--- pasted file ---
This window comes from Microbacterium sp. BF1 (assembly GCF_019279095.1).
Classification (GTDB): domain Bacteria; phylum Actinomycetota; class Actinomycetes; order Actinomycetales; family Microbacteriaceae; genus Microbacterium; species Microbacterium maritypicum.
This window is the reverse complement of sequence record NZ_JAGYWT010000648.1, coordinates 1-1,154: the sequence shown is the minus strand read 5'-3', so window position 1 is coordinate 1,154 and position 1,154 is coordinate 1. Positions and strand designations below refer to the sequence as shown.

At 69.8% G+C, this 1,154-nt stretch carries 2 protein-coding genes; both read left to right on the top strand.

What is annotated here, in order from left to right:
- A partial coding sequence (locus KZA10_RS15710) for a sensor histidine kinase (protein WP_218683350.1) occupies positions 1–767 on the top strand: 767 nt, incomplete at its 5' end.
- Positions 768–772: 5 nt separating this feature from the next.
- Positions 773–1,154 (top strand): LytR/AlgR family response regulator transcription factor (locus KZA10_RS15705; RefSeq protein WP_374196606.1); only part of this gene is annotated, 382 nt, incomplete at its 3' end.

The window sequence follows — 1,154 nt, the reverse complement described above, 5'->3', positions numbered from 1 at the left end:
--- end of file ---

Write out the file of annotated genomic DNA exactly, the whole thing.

This window comes from Microbacterium sp. BF1 (assembly GCF_019279095.1).
Classification (GTDB): domain Bacteria; phylum Actinomycetota; class Actinomycetes; order Actinomycetales; family Microbacteriaceae; genus Microbacterium; species Microbacterium maritypicum.
This window is the reverse complement of sequence record NZ_JAGYWT010000648.1, coordinates 1-1,154: the sequence shown is the minus strand read 5'-3', so window position 1 is coordinate 1,154 and position 1,154 is coordinate 1. Positions and strand designations below refer to the sequence as shown.

At 69.8% G+C, this 1,154-nt stretch carries 2 protein-coding genes; both read left to right on the top strand.

What is annotated here, in order from left to right:
- A partial coding sequence (locus KZA10_RS15710) for a sensor histidine kinase (protein WP_218683350.1) occupies positions 1–767 on the top strand: 767 nt, incomplete at its 5' end.
- Positions 768–772: 5 nt separating this feature from the next.
- Positions 773–1,154 (top strand): LytR/AlgR family response regulator transcription factor (locus KZA10_RS15705; RefSeq protein WP_374196606.1); only part of this gene is annotated, 382 nt, incomplete at its 3' end.

The window sequence follows — 1,154 nt, the reverse complement described above, 5'->3', positions numbered from 1 at the left end: